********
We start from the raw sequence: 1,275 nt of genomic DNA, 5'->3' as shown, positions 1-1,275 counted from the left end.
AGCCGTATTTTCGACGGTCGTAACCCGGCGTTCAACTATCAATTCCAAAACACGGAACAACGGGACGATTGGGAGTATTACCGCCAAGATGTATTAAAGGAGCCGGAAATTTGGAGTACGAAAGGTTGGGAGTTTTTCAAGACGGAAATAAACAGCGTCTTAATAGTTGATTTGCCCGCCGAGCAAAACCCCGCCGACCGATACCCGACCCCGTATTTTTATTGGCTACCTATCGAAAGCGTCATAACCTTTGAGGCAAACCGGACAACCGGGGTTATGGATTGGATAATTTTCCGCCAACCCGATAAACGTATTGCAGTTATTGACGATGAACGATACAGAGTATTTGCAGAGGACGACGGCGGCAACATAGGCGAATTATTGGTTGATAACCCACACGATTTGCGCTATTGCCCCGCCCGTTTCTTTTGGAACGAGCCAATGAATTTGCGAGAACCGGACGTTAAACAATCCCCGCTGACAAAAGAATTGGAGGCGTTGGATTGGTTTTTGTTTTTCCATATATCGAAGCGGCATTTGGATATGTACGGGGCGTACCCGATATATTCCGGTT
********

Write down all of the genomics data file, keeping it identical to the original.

We start from the raw sequence: 1,275 nt of genomic DNA, 5'->3' as shown, positions 1-1,275 counted from the left end.
AGCCGTATTTTCGACGGTCGTAACCCGGCGTTCAACTATCAATTCCAAAACACGGAACAACGGGACGATTGGGAGTATTACCGCCAAGATGTATTAAAGGAGCCGGAAATTTGGAGTACGAAAGGTTGGGAGTTTTTCAAGACGGAAATAAACAGCGTCTTAATAGTTGATTTGCCCGCCGAGCAAAACCCCGCCGACCGATACCCGACCCCGTATTTTTATTGGCTACCTATCGAAAGCGTCATAACCTTTGAGGCAAACCGGACAACCGGGGTTATGGATTGGATAATTTTCCGCCAACCCGATAAACGTATTGCAGTTATTGACGATGAACGATACAGAGTATTTGCAGAGGACGACGGCGGCAACATAGGCGAATTATTGGTTGATAACCCACACGATTTGCGCTATTGCCCCGCCCGTTTCTTTTGGAACGAGCCAATGAATTTGCGAGAACCGGACGTTAAACAATCCCCGCTGACAAAAGAATTGGAGGCGTTGGATTGGTTTTTGTTTTTCCATATATCGAAGCGGCATTTGGATATGTACGGGGCGTACCCGATATATTCCGGTT